Sunday, June 4

The UK’s Strangest Laws Of The 19th Century

UK's court of justice.

As we all know, laws are created to protect citizens and keep the peace. However, sometimes these laws can be a little strange, outdated, or just downright silly. There are many strange laws that have been passed throughout history, but some of the strangest ones came out in the 19th century.

These laws were often a product of the time, and they reflect some of the strange beliefs and customs that people had back then. These strange 19th century laws provide a fascinating look at a bygone era. Here are a collection of some of them.

Moving Planks Of Wood

In England, it is illegal to move planks of wood along a pavement, unless the intention was moving it into a building or unloading. This law dates back to the early 19th century when carts used to be overloaded with planks of wood, this meant it posed a threat to pedestrians.

So, in 1839. Section 54 of the Metropolitan Police District Act was introduced to stop anyone from unnecessarily moving planks of wood along a pavement to assure pedestrians’ safety.

Kite Flying In A Public Place

We all love to go fly kites, but since legislation in 19th-century England, it was actually against the law to fly a kite in a public place. This legislation was introduced to prevent typical nuisances and dangers to local residents.

So, in 1839, section 54 of the Metropolitan Police Act made it so that kite flying is actually illegal. However, it should be reiterated that this is the case only in public places where public kite flying disturbs other people. But the issue with that is that it is the vagueness that exists because what can be construed as causing a nuisance is open to different people’s interpretations.

No Gambling In A Library?

In the 19th century, it was illegal to gamble in a library in England. This law was put into place to reflect the seriousness of libraries as a place for study and knowledge. As well as this, it was because the library was a public place.

Therefore, if anyone was to gamble, it would disturb the peace associated with a library and distract those who are trying to concentrate and study with the work they have. So, in 1898, according to the Libraries Offences Act. Gambling in British libraries was made illegal.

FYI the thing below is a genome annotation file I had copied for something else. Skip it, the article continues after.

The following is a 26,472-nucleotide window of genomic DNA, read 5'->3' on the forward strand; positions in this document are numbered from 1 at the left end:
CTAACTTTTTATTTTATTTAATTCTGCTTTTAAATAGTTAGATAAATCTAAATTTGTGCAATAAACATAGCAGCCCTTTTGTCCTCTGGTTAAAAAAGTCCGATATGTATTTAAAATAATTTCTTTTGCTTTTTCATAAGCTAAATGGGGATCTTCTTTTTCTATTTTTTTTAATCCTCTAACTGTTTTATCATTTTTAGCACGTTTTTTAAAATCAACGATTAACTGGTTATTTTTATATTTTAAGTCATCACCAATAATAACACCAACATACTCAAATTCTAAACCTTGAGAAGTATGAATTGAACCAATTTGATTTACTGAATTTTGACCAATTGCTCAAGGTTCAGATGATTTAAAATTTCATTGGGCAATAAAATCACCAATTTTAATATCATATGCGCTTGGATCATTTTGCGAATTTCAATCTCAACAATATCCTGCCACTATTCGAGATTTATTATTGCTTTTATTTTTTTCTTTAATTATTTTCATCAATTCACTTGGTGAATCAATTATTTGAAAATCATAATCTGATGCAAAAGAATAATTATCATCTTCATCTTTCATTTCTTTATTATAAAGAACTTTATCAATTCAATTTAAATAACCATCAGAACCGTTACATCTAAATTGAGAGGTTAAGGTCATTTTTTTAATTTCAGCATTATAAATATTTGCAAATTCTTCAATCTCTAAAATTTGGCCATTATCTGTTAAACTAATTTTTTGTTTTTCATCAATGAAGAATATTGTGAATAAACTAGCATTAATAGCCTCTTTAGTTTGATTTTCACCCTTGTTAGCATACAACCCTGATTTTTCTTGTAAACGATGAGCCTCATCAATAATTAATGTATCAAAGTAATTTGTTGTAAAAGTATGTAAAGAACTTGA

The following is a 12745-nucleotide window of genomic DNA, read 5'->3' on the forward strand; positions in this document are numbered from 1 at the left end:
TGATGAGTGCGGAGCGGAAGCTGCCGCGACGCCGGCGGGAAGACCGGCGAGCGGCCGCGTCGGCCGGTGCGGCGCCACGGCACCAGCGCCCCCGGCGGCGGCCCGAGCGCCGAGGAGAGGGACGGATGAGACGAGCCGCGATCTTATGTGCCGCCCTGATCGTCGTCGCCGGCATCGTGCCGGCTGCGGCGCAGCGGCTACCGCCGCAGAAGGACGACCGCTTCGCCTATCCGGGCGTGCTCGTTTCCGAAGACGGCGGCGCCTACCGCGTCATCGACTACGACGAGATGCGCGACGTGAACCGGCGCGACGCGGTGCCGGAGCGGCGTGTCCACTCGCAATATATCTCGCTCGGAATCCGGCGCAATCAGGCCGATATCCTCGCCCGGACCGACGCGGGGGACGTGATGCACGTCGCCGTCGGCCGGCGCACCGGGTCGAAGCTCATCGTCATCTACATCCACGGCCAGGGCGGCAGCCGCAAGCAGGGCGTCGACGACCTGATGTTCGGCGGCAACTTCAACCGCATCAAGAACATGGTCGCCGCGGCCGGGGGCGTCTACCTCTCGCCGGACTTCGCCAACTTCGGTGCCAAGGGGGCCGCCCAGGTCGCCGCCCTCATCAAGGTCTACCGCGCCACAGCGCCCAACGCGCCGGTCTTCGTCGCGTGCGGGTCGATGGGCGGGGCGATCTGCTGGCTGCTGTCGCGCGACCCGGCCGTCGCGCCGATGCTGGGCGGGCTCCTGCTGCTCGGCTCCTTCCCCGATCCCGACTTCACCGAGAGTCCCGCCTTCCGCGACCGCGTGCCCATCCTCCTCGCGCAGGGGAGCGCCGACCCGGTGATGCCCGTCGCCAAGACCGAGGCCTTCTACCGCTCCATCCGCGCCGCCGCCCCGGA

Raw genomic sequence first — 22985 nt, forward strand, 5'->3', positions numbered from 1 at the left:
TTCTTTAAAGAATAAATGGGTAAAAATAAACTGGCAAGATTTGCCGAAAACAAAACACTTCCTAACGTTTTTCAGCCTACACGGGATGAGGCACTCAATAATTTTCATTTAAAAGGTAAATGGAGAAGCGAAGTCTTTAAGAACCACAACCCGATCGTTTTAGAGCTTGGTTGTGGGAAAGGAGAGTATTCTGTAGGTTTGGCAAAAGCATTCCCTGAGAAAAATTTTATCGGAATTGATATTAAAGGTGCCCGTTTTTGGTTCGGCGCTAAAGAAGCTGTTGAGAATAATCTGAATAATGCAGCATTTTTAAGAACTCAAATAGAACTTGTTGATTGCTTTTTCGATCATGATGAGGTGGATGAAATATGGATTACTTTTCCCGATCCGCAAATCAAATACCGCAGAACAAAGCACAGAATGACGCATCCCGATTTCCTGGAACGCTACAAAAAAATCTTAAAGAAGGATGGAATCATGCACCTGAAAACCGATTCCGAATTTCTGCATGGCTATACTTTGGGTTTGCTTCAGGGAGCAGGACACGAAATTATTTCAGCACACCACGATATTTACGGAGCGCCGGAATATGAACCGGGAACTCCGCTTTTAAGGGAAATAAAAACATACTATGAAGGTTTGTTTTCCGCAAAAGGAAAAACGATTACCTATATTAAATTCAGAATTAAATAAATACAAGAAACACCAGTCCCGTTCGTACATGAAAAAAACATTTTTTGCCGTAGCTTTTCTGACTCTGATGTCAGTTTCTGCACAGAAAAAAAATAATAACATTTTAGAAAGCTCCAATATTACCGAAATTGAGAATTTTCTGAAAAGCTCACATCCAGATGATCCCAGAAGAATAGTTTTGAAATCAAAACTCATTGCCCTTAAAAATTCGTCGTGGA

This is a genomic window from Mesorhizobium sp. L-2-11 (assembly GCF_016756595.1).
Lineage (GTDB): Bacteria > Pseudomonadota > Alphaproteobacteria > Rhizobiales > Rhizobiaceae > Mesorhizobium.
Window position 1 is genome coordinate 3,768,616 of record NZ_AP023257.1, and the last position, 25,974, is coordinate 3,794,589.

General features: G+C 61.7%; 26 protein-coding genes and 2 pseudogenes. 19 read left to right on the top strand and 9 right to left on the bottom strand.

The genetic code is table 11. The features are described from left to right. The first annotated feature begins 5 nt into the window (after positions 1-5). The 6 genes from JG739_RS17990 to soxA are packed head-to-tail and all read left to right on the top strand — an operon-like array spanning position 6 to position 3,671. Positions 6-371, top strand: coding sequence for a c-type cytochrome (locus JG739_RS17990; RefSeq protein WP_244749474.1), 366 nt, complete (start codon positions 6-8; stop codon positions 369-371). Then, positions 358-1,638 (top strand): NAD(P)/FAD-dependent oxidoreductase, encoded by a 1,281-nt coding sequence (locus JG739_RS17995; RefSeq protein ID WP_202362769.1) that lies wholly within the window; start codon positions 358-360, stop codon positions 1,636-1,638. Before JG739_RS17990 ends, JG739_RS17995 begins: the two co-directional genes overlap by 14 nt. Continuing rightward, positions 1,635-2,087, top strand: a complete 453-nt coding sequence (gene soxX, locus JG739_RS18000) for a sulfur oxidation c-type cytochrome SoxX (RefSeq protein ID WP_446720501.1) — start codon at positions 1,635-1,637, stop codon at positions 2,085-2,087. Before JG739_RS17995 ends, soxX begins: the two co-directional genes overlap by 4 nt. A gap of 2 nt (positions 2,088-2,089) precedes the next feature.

Placing A Postage Stamp The Wrong Way

Under the Treason Felony Act of 1848, it was an act of treason to place a postage stamp on a letter upside down. It is an offense to ‘To “put any mark upon His Majesty’s coin or cash with intent to deface the same”.

There were rumours that if you had placed a stamp upside down, it would be classed as treason. This was because doing so would be viewed as dishonouring the monarchy’s image.

However, the rumour still has not proven to be true with the Royal Mail declaring that it is still fine to place stamps upside down on letters.

Legal To Drink But Illegal To Be Drunk?

“Every person caught intoxicated on any road or other public area, whether a building or not or in any licenced premises,” according to Section 12 of The Licensing Act of 1872, is committing an offense.

The Licensing (Amendment) Act of 1988 revised the law to make it illegal to consume alcohol in any public space, including bars, clubs, and even private residences if alcohol is being sold there.

The act was brought in, as drunkenness was becoming a big problem within society and it was causing public disorderliness.

So, being drunk in a pub or any other licensed premises is still illegal to this day. However, you may drink alcohol in these places as long as you are not drunk.

Walking Cattle In Daylight

If you have not been given specific permission from the Police Commissioner, it is actually illegal to move any cattle in the hours of 10am, until 7pm; even if you’re walking or driving them. It is still classed as illegal.

This was introduced by the Metropolitan Streets Act of 1867 by The Metropolitan Police District. The law states ‘Anyone breaking this legislation by driving or leading cows faces a fine of up to ten shillings for each head of cattle they drove or led’.


Those are some of the strangest laws that were passed in the 19th century as revealed by Technology Lawyers EM Law. The majority of these laws are still in place today, while others may have been repealed or changed over time.

Some of these archaic laws may seem amusing at first glance, but they can also be seen as indicative of a time when society differed greatly from what it is today.

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